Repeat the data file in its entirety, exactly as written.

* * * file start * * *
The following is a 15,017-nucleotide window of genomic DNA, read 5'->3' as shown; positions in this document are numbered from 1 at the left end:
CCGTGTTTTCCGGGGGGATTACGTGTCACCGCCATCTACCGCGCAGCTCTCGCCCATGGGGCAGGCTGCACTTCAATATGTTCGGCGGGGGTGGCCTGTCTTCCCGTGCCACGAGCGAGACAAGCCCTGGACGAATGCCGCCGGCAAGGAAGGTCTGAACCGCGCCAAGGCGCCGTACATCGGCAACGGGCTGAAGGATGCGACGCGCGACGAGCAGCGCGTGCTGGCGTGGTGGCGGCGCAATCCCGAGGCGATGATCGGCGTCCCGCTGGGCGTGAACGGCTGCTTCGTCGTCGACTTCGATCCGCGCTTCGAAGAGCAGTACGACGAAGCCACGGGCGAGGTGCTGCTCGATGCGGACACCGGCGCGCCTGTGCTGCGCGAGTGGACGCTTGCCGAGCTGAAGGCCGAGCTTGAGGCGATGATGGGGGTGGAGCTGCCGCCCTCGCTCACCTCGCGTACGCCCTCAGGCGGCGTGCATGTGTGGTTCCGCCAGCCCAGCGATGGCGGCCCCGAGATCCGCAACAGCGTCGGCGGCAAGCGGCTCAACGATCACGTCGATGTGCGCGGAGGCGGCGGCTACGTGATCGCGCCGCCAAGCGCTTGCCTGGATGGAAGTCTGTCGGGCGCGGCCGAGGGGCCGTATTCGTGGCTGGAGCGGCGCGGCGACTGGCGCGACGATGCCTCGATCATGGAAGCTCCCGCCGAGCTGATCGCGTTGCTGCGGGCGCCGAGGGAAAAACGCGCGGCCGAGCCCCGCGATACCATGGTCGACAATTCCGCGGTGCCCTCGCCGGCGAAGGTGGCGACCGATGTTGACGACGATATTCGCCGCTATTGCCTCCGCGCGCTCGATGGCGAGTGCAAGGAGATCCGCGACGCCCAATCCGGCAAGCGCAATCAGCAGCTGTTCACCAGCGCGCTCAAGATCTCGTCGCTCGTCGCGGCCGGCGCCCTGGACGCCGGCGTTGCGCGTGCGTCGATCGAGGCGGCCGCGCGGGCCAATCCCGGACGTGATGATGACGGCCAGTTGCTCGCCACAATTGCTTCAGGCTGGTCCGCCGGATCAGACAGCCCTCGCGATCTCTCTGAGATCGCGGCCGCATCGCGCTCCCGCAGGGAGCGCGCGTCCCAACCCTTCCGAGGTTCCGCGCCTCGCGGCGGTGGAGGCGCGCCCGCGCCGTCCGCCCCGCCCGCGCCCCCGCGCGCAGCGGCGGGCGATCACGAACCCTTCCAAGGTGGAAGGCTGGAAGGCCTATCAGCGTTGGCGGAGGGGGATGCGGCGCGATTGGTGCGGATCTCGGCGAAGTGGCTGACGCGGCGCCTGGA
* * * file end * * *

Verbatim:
The following is a 15,017-nucleotide window of genomic DNA, read 5'->3' as shown; positions in this document are numbered from 1 at the left end:
CCGTGTTTTCCGGGGGGATTACGTGTCACCGCCATCTACCGCGCAGCTCTCGCCCATGGGGCAGGCTGCACTTCAATATGTTCGGCGGGGGTGGCCTGTCTTCCCGTGCCACGAGCGAGACAAGCCCTGGACGAATGCCGCCGGCAAGGAAGGTCTGAACCGCGCCAAGGCGCCGTACATCGGCAACGGGCTGAAGGATGCGACGCGCGACGAGCAGCGCGTGCTGGCGTGGTGGCGGCGCAATCCCGAGGCGATGATCGGCGTCCCGCTGGGCGTGAACGGCTGCTTCGTCGTCGACTTCGATCCGCGCTTCGAAGAGCAGTACGACGAAGCCACGGGCGAGGTGCTGCTCGATGCGGACACCGGCGCGCCTGTGCTGCGCGAGTGGACGCTTGCCGAGCTGAAGGCCGAGCTTGAGGCGATGATGGGGGTGGAGCTGCCGCCCTCGCTCACCTCGCGTACGCCCTCAGGCGGCGTGCATGTGTGGTTCCGCCAGCCCAGCGATGGCGGCCCCGAGATCCGCAACAGCGTCGGCGGCAAGCGGCTCAACGATCACGTCGATGTGCGCGGAGGCGGCGGCTACGTGATCGCGCCGCCAAGCGCTTGCCTGGATGGAAGTCTGTCGGGCGCGGCCGAGGGGCCGTATTCGTGGCTGGAGCGGCGCGGCGACTGGCGCGACGATGCCTCGATCATGGAAGCTCCCGCCGAGCTGATCGCGTTGCTGCGGGCGCCGAGGGAAAAACGCGCGGCCGAGCCCCGCGATACCATGGTCGACAATTCCGCGGTGCCCTCGCCGGCGAAGGTGGCGACCGATGTTGACGACGATATTCGCCGCTATTGCCTCCGCGCGCTCGATGGCGAGTGCAAGGAGATCCGCGACGCCCAATCCGGCAAGCGCAATCAGCAGCTGTTCACCAGCGCGCTCAAGATCTCGTCGCTCGTCGCGGCCGGCGCCCTGGACGCCGGCGTTGCGCGTGCGTCGATCGAGGCGGCCGCGCGGGCCAATCCCGGACGTGATGATGACGGCCAGTTGCTCGCCACAATTGCTTCAGGCTGGTCCGCCGGATCAGACAGCCCTCGCGATCTCTCTGAGATCGCGGCCGCATCGCGCTCCCGCAGGGAGCGCGCGTCCCAACCCTTCCGAGGTTCCGCGCCTCGCGGCGGTGGAGGCGCGCCCGCGCCGTCCGCCCCGCCCGCGCCCCCGCGCGCAGCGGCGGGCGATCACGAACCCTTCCAAGGTGGAAGGCTGGAAGGCCTATCAGCGTTGGCGGAGGGGGATGCGGCGCGATTGGTGCGGATCTCGGCGAAGTGGCTGACGCGGCGCCTGGA